Carl “Skip” and Ann Rice have been bringing foster teens into their home for 24 years.
They started their foster care journey when some of their children were still in high school. They weren’t initially with KidsPeace, but when we opened a foster care office in their hometown of Danville, Pa., they started working with our organization. They were among a group of foster parents honored Friday at the KidsPeace Foster Care and Community Programs’ 21st annual foster parent recognition banquet.
“KidsPeace is a good company,” Ann said, adding that they have received tremendous support over the years from their caseworkers. “They care about their kids.”
The Rices, who have two sons and a daughter of their own, prefer to take in teenage boys, although they admit with a laugh most people don’t understand why. But in talking with the couple, it’s evident they love the children and treat them as their own. Ann points out that she never refers to them as her foster children, but calls them “my boys.”
“Some of them come in so tough, so heartbroken,” Ann said. “They don’t even know they are.”
But with the Rices’ gentle guidance and strict rules, the teens learn to trust them, open up and find a place they can call home, if only for a short time. The two boys who now live with them came into their home about two years ago. This is fairly typical, as most of the foster teens stay with the Rices for two to three years. In that time, they are encouraged to go to church and graduate from high school. Many keep in touch after they leave.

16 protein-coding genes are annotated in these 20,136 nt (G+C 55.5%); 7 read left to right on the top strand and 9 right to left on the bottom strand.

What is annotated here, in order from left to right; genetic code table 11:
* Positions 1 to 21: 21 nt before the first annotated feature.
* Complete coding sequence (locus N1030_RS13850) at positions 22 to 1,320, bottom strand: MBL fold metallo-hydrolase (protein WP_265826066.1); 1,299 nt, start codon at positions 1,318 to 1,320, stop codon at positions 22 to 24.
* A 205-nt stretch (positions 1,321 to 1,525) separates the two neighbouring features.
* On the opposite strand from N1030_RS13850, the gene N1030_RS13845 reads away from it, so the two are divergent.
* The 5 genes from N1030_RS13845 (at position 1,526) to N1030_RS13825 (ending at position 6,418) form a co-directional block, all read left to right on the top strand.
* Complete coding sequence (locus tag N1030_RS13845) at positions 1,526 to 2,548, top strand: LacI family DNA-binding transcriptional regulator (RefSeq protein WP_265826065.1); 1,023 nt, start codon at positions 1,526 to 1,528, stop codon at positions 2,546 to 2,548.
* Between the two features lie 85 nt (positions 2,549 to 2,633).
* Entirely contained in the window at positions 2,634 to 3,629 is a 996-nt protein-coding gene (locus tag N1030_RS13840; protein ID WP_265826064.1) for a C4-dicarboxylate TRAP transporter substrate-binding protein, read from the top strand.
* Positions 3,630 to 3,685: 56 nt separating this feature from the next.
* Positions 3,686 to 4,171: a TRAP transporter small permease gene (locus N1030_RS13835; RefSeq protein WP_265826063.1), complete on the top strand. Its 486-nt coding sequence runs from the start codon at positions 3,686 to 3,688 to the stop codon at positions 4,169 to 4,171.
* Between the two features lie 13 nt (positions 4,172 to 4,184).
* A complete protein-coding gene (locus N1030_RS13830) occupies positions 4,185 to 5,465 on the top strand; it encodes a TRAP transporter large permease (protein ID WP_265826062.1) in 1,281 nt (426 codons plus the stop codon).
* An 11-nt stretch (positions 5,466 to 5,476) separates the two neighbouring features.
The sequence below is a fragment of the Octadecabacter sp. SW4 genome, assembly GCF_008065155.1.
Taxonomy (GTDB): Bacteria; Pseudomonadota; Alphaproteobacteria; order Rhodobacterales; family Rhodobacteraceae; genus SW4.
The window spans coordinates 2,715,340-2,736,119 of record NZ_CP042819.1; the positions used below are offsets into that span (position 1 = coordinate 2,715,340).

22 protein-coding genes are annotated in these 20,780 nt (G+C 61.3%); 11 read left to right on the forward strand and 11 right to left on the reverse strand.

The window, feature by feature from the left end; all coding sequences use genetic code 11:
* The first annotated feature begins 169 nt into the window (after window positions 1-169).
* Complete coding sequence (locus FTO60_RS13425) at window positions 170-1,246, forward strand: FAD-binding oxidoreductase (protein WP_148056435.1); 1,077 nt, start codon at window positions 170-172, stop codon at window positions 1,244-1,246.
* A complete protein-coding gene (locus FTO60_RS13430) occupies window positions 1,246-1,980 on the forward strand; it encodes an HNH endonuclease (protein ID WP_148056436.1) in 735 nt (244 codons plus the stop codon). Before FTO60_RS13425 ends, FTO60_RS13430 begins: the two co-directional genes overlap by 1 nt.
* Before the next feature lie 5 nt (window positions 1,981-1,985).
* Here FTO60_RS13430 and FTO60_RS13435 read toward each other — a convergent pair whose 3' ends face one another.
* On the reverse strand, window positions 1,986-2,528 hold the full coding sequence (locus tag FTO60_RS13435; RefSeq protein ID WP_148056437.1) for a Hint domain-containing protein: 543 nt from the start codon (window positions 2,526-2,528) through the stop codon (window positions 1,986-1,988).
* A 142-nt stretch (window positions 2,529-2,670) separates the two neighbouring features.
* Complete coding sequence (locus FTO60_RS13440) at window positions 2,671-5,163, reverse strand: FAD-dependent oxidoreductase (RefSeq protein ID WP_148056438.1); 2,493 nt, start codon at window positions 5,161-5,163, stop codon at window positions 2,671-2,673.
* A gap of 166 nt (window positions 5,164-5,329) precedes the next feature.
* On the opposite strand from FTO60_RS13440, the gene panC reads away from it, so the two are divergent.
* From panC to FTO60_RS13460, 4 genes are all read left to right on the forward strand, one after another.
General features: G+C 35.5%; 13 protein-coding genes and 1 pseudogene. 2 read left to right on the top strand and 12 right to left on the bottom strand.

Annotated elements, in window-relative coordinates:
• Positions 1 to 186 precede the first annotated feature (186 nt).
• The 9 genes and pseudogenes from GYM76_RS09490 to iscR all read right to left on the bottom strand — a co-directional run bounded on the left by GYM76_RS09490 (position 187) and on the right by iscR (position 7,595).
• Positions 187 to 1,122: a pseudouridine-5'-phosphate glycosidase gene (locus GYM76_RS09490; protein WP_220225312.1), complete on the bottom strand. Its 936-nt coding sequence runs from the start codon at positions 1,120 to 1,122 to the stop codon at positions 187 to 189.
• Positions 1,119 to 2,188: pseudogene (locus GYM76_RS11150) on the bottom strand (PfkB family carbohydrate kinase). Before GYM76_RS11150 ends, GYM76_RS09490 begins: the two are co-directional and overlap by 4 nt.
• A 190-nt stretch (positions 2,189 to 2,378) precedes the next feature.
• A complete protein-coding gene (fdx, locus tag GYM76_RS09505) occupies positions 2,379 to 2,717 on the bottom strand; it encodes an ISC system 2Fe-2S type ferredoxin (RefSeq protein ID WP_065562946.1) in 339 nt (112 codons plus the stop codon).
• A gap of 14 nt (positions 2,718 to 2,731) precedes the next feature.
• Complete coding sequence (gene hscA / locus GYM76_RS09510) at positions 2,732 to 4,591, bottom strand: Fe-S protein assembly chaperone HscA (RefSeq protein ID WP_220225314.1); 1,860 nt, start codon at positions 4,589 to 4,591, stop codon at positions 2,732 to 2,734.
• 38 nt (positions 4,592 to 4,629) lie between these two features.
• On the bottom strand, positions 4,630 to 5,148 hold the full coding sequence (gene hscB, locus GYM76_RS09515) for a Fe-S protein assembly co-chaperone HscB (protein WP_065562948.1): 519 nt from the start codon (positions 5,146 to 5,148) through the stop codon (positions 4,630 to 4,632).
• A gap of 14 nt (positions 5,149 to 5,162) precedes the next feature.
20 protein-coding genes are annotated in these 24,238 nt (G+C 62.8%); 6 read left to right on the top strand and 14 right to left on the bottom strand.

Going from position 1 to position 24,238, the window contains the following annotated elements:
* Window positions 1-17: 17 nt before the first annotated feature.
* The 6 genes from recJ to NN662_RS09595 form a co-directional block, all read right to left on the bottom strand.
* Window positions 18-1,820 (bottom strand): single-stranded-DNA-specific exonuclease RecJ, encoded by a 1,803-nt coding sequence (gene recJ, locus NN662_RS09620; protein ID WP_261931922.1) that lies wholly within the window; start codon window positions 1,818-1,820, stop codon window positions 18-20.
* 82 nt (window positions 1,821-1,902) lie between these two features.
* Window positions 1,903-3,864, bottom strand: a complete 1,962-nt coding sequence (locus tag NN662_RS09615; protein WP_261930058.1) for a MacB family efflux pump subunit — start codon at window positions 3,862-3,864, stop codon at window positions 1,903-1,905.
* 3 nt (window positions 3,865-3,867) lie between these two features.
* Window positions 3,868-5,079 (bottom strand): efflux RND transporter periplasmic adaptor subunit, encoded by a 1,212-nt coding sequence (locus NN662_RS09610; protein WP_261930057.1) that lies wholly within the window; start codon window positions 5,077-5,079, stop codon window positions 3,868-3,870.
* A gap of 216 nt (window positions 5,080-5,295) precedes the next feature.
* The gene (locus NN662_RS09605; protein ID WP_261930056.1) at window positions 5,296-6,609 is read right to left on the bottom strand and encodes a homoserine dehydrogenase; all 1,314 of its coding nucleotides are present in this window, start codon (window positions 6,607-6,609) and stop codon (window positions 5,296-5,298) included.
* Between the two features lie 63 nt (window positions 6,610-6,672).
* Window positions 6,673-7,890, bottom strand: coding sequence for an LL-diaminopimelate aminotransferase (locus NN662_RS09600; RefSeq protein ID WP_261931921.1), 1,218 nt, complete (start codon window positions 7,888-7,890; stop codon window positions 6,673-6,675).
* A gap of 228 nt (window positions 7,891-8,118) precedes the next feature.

Ann started to tear up when she recalled one foster teen who had lived with them and became very good friends with their daughter. Shortly after the girl went back to live with her biological mother, she was killed in a car crash. Still, despite that particular tragedy and the many challenges that come with helping to raise foster children, the Rices say they will continue to be foster parents as long as they can.
“Sometimes I think keeping the kids around helps you stay younger,” Skip said, although he joked that the toughest part about fostering teens is “keeping your hair.”
His wife gave a more serious take on the challenge of taking in a vulnerable population.
“To see them go, I think that’s the toughest part,” she said.